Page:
Guitar Chords Chart – A Great Tool For Beginners

guitar chords chart

Aspiring guitarists may find guitar chord charts intimidating and complicated. Yet these charts can be an invaluable resource to beginners looking to start playing the instrument.

A guitar chord chart uses numbers to indicate which fingers should be used to fret each string; an “X” indicates to avoid or muted that string while “O”s indicate you should strum open that particular string.


A chord chart is a graphic representation of the fretboard on a guitar, showing each horizontal line representing one string while each vertical line represents frets. These charts usually contain dots at correspondence points indicating which finger you should place to sound the appropriate note.

The dots on a chart are numbered according to your index finger as 1; next come middle finger 2, 3, 4, 5 and pinky (T). There may also be Xs or Os at the top of the chart to indicate which fingers should play on each string.

As an example, the red circled number 1 indicates that your index finger should be placed on the first fret of the D string; similarly, green circled number 2 signifies placing middle finger on second fret of G string etc.


Frets are points where your fingertips can strike the string to produce sound that represents notes. Chord diagrams and TABs contain fret markers which indicate where fingers should be placed on a guitar to form certain chord shapes.

As you read a chord chart with fret markers, there are a few things you need to remember when reading fret markers. First of all, the notes played on each fret are repeated an octave higher on the next higher fret; so if you play one note on, say, the third fret of the fifth string, it will sound exactly the same on eighth fret of seventh string if played both times.

Fret charts represent fingerings for every string. A finger number 1 represents your index finger, 2 represents middle finger, and 3 stands for ring finger. Some strings may feature an “X”, which signifies they should be muted or skipped when strumming a chord.


When placing fingers on frets, the sound should come from closer to the tip of each finger so as to produce an authentic sound. Furthermore, keeping fingers arched so as not to hit other strings or muffle the sound of what note is being played is equally as essential.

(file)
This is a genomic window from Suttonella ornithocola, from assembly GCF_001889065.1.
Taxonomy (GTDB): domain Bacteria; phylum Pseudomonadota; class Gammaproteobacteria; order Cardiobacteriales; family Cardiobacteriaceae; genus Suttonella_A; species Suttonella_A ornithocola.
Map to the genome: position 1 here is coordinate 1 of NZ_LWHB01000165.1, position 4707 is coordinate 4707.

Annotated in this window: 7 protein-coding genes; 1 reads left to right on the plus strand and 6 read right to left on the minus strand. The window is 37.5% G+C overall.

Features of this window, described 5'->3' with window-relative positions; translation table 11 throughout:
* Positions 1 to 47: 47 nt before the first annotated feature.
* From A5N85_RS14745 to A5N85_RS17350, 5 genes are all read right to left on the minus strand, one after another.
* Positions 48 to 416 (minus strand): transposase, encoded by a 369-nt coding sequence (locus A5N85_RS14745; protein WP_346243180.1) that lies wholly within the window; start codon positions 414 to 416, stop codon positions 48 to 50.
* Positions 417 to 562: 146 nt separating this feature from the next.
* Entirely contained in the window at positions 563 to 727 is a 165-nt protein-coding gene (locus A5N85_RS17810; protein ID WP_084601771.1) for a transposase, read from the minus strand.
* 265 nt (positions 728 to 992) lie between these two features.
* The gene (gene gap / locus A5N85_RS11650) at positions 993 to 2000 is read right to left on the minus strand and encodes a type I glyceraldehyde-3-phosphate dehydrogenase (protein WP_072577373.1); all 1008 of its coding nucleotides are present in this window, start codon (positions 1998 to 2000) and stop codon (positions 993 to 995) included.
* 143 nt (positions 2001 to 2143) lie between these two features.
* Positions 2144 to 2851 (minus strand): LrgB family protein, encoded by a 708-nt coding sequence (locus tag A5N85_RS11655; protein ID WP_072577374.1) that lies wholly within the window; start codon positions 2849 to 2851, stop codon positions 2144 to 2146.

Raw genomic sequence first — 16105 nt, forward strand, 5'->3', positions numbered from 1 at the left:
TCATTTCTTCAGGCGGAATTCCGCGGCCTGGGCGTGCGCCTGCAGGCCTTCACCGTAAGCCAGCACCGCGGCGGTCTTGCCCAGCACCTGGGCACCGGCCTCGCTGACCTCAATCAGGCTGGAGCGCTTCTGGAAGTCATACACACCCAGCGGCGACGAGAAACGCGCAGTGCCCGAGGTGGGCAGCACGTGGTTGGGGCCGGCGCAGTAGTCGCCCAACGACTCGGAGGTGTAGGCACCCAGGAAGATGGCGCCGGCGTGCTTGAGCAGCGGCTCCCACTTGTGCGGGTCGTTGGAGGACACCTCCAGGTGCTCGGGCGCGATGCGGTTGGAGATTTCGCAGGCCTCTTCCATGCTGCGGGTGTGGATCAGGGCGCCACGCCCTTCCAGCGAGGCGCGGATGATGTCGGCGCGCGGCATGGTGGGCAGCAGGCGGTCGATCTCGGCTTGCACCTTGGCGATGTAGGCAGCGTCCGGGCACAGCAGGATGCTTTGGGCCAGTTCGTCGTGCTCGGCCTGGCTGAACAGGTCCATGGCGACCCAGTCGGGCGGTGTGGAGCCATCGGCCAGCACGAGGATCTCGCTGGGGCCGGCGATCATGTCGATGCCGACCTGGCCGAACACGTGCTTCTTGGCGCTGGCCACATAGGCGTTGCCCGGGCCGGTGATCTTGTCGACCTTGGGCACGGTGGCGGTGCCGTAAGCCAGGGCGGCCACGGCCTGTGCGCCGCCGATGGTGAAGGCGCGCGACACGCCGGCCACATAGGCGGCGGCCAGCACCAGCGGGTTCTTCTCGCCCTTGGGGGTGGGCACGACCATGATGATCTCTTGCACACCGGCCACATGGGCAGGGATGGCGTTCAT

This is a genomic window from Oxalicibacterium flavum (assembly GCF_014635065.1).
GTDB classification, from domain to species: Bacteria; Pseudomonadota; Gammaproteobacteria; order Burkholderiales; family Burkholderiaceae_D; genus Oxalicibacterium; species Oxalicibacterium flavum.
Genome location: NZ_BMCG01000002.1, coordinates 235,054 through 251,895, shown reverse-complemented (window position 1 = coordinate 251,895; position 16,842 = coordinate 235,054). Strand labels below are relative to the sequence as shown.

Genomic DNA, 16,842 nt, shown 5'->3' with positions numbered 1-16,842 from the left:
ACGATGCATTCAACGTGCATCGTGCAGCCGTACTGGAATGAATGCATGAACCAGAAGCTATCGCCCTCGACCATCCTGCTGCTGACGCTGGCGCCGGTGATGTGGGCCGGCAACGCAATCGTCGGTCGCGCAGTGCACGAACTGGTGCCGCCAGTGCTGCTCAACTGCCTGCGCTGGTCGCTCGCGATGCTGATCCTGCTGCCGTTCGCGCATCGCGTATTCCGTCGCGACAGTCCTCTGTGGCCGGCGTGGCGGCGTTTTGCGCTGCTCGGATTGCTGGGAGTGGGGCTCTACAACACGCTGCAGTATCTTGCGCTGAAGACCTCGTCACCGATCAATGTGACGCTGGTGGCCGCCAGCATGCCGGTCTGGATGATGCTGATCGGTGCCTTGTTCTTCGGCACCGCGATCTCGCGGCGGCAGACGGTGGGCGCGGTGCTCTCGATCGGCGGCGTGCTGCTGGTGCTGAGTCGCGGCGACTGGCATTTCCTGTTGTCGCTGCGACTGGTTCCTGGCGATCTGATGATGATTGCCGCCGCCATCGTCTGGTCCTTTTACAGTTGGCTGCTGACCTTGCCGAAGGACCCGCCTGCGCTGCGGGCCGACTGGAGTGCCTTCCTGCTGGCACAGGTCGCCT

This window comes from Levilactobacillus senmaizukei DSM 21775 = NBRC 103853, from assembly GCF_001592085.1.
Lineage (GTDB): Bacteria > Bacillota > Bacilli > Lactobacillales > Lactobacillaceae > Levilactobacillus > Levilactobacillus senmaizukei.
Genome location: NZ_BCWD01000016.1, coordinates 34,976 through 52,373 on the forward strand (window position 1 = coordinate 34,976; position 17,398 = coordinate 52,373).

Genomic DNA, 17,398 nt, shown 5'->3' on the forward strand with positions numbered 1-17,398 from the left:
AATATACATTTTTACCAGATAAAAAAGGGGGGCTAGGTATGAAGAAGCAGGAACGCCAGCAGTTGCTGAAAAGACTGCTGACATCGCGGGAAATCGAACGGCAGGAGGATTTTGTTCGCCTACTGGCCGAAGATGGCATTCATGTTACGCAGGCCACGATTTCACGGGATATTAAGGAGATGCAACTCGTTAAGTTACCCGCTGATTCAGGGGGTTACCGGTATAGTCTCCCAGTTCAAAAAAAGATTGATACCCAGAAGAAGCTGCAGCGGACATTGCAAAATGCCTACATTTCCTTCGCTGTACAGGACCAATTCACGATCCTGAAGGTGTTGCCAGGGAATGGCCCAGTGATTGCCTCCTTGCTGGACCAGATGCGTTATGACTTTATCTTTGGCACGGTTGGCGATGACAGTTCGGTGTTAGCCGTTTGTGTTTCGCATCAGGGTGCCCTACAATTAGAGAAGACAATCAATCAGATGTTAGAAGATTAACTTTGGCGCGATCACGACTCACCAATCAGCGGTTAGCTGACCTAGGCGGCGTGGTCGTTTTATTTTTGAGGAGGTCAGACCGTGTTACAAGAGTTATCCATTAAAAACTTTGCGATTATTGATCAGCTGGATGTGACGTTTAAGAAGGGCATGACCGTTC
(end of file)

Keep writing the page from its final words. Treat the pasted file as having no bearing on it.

Chord diagrams often display numbers alongside the frets you must press with your fingers, known as fingerings, that indicate which fingers should be used when fretting (index finger, middle finger, ring finger and pinky). Fingerings usually correspond with index finger 1 being used, middle finger 2 and so forth until 4 indicates where pinky (T means playing the string with thumb) should go.

On a guitar chords chart, an X is often placed above the nut mark to indicate that one or more strings should not be picked or strung; an O may indicate open tuning of that string.


A chord chart (also called guitar tab or chord diagram) may resemble an offbeat Tic-Tac-Toe board at first glance; however, this diagram actually serves as a shorthand method for placing fingers on a fretboard. The thick line at the top represents the nut and string while horizontal lines run from left to right to represent frets.

Your eyes might notice some markings above the nut line that serve a similar function to dots on sheet music: an “X” indicates you should muffle or not play that string; an “O” tells you to leave that particular string open without pressing on it with fretting fingers.

Notes are typically written above a chord chart to explain which fingerings to use for each chord type, for instance a C major bar chord requires you to hold down four strings with your index finger while a G minor bar chord only needs the first finger – these explanations can be particularly beneficial for beginners guitarists.